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Teal Halloween pumpkin & toys

Teal Halloween

I’m ditching orange and going teal this Halloween! The Teal Pumpkin Project is a movement to create a safer Halloween for all trick-or-treaters by avoiding treats that contain food allergens. Since 1 in 13 kids has food allergies, we need more houses where they can get allergy-free treats. You let kids know your house is allergy-safe when you put a teal pumpkin on your doorstep.

I’m making my Halloween teal by purchasing non-food treats to give to trick-or-treaters. Glow sticks, bouncy balls, stickers, and spooky toys are always a hit in our neighborhood! You can add your house to the Teal Pumpkin Project map here.

I’m also making sure that for parties, I offer treats that don’t contain common allergens, such as wheat, soy, eggs, corn, nuts, or fish. Here are some ideas you can use:

Apricot Pumpkins and Banana Ghosts

All you need is a little melted chocolate and some fruit! Using a toothpick, drop dots of melted chocolate onto fresh, frozen or dried apricots and onto halved, peeled bananas to make faces of jack-o-lanterns and ghouls.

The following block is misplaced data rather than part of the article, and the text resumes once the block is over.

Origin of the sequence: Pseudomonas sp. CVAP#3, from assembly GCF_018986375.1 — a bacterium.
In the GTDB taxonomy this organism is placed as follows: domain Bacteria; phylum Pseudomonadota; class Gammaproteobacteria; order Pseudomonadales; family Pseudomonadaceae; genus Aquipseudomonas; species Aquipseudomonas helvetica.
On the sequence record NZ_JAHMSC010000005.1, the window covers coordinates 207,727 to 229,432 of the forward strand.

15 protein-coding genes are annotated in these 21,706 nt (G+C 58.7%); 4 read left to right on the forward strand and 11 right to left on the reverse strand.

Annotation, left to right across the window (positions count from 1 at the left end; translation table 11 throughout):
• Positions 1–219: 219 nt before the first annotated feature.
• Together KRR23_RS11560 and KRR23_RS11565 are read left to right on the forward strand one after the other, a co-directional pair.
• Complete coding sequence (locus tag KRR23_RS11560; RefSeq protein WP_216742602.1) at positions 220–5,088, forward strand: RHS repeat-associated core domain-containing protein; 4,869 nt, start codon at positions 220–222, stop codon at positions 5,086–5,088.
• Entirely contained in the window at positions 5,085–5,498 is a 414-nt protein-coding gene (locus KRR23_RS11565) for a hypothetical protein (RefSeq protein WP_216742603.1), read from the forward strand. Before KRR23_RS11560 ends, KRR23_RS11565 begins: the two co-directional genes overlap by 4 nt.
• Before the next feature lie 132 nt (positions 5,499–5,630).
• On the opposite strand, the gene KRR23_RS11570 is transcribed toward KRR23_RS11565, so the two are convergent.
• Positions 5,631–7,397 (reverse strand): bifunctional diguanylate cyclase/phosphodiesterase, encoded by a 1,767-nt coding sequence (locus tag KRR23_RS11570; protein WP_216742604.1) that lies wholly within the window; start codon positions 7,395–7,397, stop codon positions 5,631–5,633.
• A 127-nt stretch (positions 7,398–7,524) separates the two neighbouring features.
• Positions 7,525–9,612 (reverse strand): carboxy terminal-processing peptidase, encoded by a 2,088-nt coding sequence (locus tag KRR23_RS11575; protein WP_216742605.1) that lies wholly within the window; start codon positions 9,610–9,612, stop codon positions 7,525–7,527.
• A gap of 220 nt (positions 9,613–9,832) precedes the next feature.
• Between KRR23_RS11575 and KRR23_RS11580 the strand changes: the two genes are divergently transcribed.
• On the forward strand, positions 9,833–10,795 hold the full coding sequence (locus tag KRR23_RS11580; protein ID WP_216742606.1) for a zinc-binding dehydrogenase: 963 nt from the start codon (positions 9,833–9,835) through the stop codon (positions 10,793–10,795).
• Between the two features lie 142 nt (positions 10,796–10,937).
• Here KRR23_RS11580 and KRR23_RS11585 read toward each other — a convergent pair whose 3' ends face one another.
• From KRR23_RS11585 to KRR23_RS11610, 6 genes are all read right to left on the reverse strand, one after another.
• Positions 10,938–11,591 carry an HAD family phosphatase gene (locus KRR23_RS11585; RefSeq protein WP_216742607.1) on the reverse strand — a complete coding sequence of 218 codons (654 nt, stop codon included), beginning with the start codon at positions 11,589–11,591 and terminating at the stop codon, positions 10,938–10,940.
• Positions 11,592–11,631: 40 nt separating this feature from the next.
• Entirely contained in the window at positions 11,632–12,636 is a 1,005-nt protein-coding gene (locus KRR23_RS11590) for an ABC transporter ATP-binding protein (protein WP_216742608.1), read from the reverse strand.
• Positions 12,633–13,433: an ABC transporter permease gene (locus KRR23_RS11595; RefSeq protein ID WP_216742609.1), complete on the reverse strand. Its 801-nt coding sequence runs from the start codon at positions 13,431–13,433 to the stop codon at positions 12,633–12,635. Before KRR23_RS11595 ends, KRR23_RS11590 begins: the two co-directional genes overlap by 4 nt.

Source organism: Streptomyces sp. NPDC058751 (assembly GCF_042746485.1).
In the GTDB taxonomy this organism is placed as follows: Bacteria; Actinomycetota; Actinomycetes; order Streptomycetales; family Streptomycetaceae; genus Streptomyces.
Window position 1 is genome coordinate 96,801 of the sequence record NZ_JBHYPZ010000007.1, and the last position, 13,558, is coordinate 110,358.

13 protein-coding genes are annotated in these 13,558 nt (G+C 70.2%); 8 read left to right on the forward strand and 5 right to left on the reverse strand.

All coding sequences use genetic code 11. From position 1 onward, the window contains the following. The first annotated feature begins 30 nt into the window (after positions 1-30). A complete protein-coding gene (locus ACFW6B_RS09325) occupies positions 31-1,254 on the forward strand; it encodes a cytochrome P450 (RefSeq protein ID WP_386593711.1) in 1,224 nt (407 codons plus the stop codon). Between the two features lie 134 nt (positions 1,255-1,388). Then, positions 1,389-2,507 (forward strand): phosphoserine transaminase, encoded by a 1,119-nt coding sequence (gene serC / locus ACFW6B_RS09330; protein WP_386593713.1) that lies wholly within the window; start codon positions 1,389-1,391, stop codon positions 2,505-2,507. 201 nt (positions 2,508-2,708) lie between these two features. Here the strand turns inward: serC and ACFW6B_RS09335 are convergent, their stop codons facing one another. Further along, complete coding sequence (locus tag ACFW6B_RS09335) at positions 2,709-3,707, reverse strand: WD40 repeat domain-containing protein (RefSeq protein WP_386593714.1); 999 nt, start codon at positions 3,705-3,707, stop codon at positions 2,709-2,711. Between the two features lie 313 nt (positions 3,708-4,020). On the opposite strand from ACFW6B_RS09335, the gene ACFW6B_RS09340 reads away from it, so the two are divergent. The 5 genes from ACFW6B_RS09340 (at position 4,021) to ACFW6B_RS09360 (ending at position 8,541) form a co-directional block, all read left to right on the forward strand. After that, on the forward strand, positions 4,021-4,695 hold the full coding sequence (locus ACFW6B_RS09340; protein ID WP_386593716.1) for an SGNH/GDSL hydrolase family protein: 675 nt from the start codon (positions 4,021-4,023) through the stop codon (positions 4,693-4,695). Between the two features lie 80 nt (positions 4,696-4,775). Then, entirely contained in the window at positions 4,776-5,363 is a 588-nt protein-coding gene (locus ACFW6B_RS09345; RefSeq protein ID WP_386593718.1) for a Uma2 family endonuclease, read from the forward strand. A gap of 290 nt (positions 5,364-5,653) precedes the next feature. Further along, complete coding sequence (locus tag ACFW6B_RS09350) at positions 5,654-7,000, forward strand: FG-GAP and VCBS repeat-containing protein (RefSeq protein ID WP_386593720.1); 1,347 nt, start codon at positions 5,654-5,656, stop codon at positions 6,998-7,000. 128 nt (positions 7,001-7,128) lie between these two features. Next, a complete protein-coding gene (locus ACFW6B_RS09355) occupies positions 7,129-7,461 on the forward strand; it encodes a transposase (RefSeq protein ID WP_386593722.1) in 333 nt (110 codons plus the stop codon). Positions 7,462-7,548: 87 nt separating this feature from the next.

Monster Mouths

You will need:

  • red apple slices
  • pumpkin seeds
  • sliced strawberries
  • toothpicks

Each apple slice will become a top or bottom jaw. Press ends of pumpkins seeds into fleshly part of apple slices to make teeth. Join two apple slices together with toothpicks, keeping the red skin facing out to resemble lips. Lay a strawberry slice over the pumpkin seeds on the bottom apple to look like a tongue.

Black Cat Fudge

This Teal Halloween-friendly recipe is chock-full of anti-inflammatory ingredients to help offset high-sugar treats that are almost inevitable for trick-or-treaters. Combine the following:

  • 2 avocados, mashed
  • 1/4 c. each melted virgin coconut oil, and melted cocoa butter
  • 1 tsp. each vanilla, cinnamon, and salt
  • 1/4 c. each carob powder and honey
  • 2 Tb. coconut cream, optional (use if you want a milkier taste. Omit for that dark chocolate taste)

Mix until smooth, press into an oiled loaf pan. Freeze, then cut into squares. Alternately, you could press onto a parchment-lined cookie sheet. Then, after freezing, you can use Halloween-themed cookie cutters to cut shapes of bats, cats, and spiders.